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Bass: Qualified immunity must stop shielding bad cops
By JOHN BOWDEN 
 
Rep. Karen BassKaren Ruth BassTim Scott sparks buzz in crowded field of White House hopefuls Police reform talks ramp up amid pressure from Biden, families Victims' relatives hold Capitol Hill meetings to push police reform MORE (D-Calif.) said Sunday that she disagreed with a call from Republicans to preserve qualified immunity for individual police officers, which she said was shielding bad actors like Derek Chauvin from legal action.
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Bass: 'Maximum' sentence 'absolutely needed' in George Floyd death
By OLAFIMIHAN OSHINM 
 
“[W]hen we have seen the occasional guilty verdict, it is rarely followed by the maximum sentence," Rep. Karen Bass (D-Calif.) said. "And considering the egregious nature of the torturing, the death of George Floyd, a maximum sentence, I think, is absolutely needed.”
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Demings: Officer in Ma'Khia Bryant's death appears to have 'responded as he was trained to do'
By JOSEPH CHOI
 
Florida Rep. Val DemingsValdez (Val) Venita DemingsThe Hill's Morning Report - Presented by Emergent BioSolutions - Upbeat jobs data, relaxed COVID-19 restrictions offer rosier US picture Democrats cool on Crist's latest bid for Florida governor Florida Democrats' midterm fantasy faceoff: DeSantis vs. Demings MORE (D) on Sunday said she thought the officer who fatally shot Ma’Khia Bryant in Columbus, Ohio “responded, as he was trained to do,” based on the information she has seen so far.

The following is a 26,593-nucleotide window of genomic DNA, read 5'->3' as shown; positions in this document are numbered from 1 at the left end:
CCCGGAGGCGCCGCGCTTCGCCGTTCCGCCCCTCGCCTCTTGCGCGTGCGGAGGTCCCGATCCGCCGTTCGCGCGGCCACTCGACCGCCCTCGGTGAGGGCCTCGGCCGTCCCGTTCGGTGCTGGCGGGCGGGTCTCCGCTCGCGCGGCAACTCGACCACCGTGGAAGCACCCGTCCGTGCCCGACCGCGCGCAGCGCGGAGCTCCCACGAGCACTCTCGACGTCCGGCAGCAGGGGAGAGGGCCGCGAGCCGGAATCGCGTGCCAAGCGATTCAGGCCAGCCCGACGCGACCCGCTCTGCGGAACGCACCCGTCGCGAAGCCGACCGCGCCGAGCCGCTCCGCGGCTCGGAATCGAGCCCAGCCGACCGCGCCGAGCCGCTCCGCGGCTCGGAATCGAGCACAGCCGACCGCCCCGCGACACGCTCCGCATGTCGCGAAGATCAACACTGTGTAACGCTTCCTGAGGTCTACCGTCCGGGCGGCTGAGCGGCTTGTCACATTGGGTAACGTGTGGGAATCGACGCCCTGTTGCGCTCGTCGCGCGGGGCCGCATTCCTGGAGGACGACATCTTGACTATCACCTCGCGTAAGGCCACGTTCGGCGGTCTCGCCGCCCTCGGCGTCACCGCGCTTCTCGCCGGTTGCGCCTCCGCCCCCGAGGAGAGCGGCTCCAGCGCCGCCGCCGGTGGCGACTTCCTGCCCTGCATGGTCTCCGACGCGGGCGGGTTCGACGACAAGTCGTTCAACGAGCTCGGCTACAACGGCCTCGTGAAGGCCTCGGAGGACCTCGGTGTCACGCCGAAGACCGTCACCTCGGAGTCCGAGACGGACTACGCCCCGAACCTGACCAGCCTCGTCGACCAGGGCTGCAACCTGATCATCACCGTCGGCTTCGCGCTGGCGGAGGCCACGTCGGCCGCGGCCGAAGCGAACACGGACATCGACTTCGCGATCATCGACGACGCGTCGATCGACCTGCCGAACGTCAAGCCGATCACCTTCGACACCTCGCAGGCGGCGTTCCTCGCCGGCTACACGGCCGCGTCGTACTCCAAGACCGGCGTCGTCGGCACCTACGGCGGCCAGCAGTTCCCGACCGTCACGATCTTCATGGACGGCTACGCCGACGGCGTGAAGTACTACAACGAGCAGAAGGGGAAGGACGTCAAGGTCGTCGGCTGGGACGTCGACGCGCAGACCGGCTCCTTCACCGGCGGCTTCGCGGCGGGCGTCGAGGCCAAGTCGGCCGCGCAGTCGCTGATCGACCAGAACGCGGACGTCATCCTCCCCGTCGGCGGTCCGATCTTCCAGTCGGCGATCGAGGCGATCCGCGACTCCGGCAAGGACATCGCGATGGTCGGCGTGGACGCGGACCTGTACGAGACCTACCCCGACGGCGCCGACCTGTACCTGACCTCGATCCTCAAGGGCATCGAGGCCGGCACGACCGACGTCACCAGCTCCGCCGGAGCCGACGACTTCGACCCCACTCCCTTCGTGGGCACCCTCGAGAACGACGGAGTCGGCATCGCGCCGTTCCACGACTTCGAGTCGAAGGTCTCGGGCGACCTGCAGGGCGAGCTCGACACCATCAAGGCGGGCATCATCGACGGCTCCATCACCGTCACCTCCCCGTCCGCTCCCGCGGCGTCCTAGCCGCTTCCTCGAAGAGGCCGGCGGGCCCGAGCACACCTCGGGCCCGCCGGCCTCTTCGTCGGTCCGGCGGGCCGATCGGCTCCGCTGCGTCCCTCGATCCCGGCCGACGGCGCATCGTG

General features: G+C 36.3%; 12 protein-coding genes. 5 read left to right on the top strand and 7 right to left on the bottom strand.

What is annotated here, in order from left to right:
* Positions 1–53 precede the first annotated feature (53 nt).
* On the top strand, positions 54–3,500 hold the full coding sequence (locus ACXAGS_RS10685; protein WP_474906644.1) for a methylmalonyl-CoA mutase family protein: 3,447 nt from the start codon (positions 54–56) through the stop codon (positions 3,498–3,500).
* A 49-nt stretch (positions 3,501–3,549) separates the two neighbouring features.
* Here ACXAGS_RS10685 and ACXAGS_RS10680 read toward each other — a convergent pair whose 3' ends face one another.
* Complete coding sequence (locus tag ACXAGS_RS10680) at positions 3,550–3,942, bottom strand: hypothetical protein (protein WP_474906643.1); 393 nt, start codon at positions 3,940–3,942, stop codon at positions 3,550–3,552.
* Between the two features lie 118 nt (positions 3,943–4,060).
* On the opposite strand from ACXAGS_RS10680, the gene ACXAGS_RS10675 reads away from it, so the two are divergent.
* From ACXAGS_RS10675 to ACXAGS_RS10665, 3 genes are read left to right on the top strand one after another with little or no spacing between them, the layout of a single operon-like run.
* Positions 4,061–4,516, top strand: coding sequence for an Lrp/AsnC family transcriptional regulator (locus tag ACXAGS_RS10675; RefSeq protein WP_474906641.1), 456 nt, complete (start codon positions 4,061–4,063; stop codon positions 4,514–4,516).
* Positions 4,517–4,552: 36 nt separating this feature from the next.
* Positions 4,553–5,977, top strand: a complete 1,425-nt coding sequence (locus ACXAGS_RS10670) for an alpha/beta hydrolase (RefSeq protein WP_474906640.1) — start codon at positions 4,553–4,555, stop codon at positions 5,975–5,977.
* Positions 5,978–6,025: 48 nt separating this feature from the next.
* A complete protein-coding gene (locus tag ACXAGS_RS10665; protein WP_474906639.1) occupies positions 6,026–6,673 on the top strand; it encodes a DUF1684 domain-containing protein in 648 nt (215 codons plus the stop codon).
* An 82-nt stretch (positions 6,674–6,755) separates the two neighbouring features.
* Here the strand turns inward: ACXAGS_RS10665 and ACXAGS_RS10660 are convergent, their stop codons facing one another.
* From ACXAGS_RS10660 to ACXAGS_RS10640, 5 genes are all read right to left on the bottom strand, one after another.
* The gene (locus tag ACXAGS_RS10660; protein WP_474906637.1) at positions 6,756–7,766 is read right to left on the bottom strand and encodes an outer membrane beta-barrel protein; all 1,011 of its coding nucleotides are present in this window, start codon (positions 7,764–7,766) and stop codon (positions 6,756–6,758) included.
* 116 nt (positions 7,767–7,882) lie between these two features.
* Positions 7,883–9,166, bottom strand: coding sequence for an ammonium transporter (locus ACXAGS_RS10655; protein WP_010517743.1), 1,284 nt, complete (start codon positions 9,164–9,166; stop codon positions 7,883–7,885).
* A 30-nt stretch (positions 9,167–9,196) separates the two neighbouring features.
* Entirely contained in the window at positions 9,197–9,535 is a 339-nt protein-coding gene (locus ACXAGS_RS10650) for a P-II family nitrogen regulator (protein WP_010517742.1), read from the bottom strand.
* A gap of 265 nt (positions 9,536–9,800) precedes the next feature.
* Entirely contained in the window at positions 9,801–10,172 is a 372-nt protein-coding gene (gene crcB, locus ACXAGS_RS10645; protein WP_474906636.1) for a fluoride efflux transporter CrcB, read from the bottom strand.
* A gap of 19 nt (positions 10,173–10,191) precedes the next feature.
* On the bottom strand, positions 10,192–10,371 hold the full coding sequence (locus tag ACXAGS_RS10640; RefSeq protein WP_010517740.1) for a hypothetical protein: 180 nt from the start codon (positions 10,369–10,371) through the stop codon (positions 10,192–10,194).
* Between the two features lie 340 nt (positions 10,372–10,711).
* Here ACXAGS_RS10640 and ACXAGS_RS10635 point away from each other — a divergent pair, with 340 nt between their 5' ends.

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Harris on her approach to immigration: 'Most people don't want to leave home'
By JOSEPH CHOI
 
“I come at this issue from the perspective that most people don't want to leave home,” Vice President Harris said on CNN's "State of the Union" when asked how she would define success in her role leading the Biden administration's efforts to stem the growing number of migrants at the U.S.-Mexico border. “They don't want to leave their grandparents; they don't want to leave the place where they grew up; where they, you know, they speak the language or they know the culture.
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Manchin: 'I'm not a roadblock at all'
By JOSEPH CHOI
 
“I’m not a roadblock at all. The best politics is good government. I can't believe that people believe that if you just do it my way, that will give us the momentum to get through the next election,” Democratic Sen. Joe ManchinJoe ManchinBiden's elitist work-family policy won't work for most families The Hill's Morning Report - Presented by Emergent BioSolutions - Upbeat jobs data, relaxed COVID-19 restrictions offer rosier US picture Manchin on collision course with Warren, Sanders MORE (W.Va.) said. “We won't give this system a chance to work. I'm not going to be part of blowing up this Senate of ours, or basically this democracy of ours, or the Republic that we have.”